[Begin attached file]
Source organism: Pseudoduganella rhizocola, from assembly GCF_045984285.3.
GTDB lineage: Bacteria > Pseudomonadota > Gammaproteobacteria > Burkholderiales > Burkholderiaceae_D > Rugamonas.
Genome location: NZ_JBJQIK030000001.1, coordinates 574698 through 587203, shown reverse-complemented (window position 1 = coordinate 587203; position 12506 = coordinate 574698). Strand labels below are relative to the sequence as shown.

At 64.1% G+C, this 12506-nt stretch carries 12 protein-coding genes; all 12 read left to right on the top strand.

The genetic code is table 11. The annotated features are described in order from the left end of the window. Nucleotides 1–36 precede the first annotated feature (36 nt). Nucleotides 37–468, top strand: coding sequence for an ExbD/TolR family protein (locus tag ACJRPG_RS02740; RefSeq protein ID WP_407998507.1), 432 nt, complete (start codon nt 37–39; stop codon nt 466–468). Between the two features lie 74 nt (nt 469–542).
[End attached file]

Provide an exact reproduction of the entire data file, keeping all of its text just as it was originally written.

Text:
Source organism: Pseudoduganella rhizocola, from assembly GCF_045984285.3.
GTDB lineage: Bacteria > Pseudomonadota > Gammaproteobacteria > Burkholderiales > Burkholderiaceae_D > Rugamonas.
Genome location: NZ_JBJQIK030000001.1, coordinates 574698 through 587203, shown reverse-complemented (window position 1 = coordinate 587203; position 12506 = coordinate 574698). Strand labels below are relative to the sequence as shown.

At 64.1% G+C, this 12506-nt stretch carries 12 protein-coding genes; all 12 read left to right on the top strand.

The genetic code is table 11. The annotated features are described in order from the left end of the window. Nucleotides 1–36 precede the first annotated feature (36 nt). Nucleotides 37–468, top strand: coding sequence for an ExbD/TolR family protein (locus tag ACJRPG_RS02740; RefSeq protein ID WP_407998507.1), 432 nt, complete (start codon nt 37–39; stop codon nt 466–468). Between the two features lie 74 nt (nt 469–542).